# Eight-Queens Puzzle

*A C++ code sample from me that uses the back-tracking to solve the eight queens problem.*

```
class Solution {
private:
int col_pos_at_row[8]{}; // put a {} to init。
int answer_count = 0;
public:
void place_queen(int row) { // call entrance from place_queen(row=0)
// when you reached
if (row == 8) {
// row 0~7 has done, which is 8 queens
cout << "Solution " << ++answer_count << endl;
print_queens();
return;
}
for (int col = 0; col < 8; ++col) {
if (is_valid(row, col)) {
/*
* back tracking happens here.
* test if at (row, col) is valid, if not, we don't set the value.
* basically means we put a value at (row, col) and if not valid,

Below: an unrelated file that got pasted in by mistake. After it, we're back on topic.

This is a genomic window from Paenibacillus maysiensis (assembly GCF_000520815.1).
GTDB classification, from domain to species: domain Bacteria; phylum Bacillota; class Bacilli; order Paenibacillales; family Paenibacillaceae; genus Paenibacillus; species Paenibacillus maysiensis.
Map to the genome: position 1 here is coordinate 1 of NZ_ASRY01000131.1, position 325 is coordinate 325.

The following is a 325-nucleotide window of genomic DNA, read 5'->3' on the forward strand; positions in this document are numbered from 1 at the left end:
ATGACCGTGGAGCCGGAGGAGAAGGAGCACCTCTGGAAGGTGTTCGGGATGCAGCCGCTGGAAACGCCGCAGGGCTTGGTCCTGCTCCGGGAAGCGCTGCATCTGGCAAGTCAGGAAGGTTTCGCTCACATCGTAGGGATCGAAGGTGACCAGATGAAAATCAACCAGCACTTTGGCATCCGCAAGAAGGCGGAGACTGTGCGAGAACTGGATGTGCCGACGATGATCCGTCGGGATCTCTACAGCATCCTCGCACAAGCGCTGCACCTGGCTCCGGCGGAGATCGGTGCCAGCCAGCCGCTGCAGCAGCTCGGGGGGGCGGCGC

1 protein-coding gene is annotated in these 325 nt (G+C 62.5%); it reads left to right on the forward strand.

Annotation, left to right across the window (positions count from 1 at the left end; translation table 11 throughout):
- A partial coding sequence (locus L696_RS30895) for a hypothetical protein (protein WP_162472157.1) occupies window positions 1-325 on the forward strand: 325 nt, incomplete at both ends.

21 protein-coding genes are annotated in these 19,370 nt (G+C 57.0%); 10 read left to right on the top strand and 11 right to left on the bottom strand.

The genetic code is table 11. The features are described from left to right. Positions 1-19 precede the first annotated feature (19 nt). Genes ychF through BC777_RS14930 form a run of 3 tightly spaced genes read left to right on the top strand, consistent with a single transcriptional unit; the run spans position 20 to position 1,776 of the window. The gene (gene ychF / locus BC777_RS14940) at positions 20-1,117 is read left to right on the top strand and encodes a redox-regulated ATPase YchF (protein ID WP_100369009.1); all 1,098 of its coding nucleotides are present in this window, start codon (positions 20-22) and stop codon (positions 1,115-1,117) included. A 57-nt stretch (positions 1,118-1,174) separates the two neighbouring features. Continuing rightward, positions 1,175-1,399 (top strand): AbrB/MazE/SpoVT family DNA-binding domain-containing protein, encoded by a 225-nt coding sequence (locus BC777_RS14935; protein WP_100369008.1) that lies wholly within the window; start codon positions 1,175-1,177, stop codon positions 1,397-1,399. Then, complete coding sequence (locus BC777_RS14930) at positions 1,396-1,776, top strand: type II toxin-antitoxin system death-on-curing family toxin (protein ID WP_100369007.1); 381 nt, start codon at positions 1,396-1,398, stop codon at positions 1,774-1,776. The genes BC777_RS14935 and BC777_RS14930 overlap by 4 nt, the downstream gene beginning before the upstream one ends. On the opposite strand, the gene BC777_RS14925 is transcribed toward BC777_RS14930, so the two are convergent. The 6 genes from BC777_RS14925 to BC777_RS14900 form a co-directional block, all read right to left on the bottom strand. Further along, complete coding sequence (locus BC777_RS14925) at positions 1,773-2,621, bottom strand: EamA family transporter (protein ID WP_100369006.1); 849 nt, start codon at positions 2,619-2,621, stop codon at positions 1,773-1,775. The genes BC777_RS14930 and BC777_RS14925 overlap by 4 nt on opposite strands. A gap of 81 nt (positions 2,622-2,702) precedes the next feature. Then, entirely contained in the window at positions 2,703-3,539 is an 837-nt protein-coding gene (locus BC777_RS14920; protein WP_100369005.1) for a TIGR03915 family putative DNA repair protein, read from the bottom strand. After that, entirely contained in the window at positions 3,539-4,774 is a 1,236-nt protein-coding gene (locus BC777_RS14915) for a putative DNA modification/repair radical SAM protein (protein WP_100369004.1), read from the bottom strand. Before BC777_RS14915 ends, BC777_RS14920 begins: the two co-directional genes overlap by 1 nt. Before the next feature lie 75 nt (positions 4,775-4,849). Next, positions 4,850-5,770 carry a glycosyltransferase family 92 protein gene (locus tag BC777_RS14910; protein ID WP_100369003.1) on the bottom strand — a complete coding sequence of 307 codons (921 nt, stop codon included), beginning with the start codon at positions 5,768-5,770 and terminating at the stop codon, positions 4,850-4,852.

* take it back. Because of the 1D-col-array,
* it is a little different from the 2D grid value.
* The magic is because of col_pos_at_row[row] is a single value,
* so when you hit row == 8 and it goes back to the next try,
* which is the next col value in the same row, you see it is not
* disturbed by our last col value.
*/
col_pos_at_row[row] = col;
place_queen(row + 1);
}
}
}
bool is_valid(int row, int col) {
int left_diag_up = col -1, right_diag_up = col +1;
// buttom up so the row is -1
for (int r = row-1; r >= 0 ; --r) {
if (col_pos_at_row[r] == col)
return false;
if (left_diag_up >=0 && col_pos_at_row[r] == left_diag_up)
return false;
if (right_diag_up < 8 && col_pos_at_row[r] == right_diag_up)
return false;
--left_diag_up, ++right_diag_up;
}
return true;
}
void print_queens() {
for (int row = 0; row < 8; ++row) {
cout << "R-" << row << ": ";
for (int col = 0; col < 8; ++col) {
if (col_pos_at_row[row] == col)
cout << "Q ";
else
cout << "* ";
}
cout << endl;
}
cout << "--------------" << endl;
}
};
int main() {
auto sol = Solution();
sol.place_queen(0);
}
```